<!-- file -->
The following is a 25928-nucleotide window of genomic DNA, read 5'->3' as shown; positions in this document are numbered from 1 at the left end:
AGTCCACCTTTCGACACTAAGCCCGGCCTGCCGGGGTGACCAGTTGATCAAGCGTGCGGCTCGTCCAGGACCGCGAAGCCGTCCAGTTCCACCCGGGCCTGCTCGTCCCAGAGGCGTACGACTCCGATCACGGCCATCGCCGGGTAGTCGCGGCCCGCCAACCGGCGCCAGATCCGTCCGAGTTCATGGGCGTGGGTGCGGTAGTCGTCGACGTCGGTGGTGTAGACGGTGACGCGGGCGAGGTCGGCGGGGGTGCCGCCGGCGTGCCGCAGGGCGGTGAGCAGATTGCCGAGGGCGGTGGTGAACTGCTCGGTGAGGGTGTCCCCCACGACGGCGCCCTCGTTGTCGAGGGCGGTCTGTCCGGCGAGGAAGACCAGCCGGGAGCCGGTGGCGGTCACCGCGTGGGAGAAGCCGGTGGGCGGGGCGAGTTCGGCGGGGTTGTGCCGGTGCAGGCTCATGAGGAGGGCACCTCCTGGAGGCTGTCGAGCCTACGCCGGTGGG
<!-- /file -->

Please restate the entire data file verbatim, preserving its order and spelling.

The following is a 25928-nucleotide window of genomic DNA, read 5'->3' as shown; positions in this document are numbered from 1 at the left end:
AGTCCACCTTTCGACACTAAGCCCGGCCTGCCGGGGTGACCAGTTGATCAAGCGTGCGGCTCGTCCAGGACCGCGAAGCCGTCCAGTTCCACCCGGGCCTGCTCGTCCCAGAGGCGTACGACTCCGATCACGGCCATCGCCGGGTAGTCGCGGCCCGCCAACCGGCGCCAGATCCGTCCGAGTTCATGGGCGTGGGTGCGGTAGTCGTCGACGTCGGTGGTGTAGACGGTGACGCGGGCGAGGTCGGCGGGGGTGCCGCCGGCGTGCCGCAGGGCGGTGAGCAGATTGCCGAGGGCGGTGGTGAACTGCTCGGTGAGGGTGTCCCCCACGACGGCGCCCTCGTTGTCGAGGGCGGTCTGTCCGGCGAGGAAGACCAGCCGGGAGCCGGTGGCGGTCACCGCGTGGGAGAAGCCGGTGGGCGGGGCGAGTTCGGCGGGGTTGTGCCGGTGCAGGCTCATGAGGAGGGCACCTCCTGGAGGCTGTCGAGCCTACGCCGGTGGG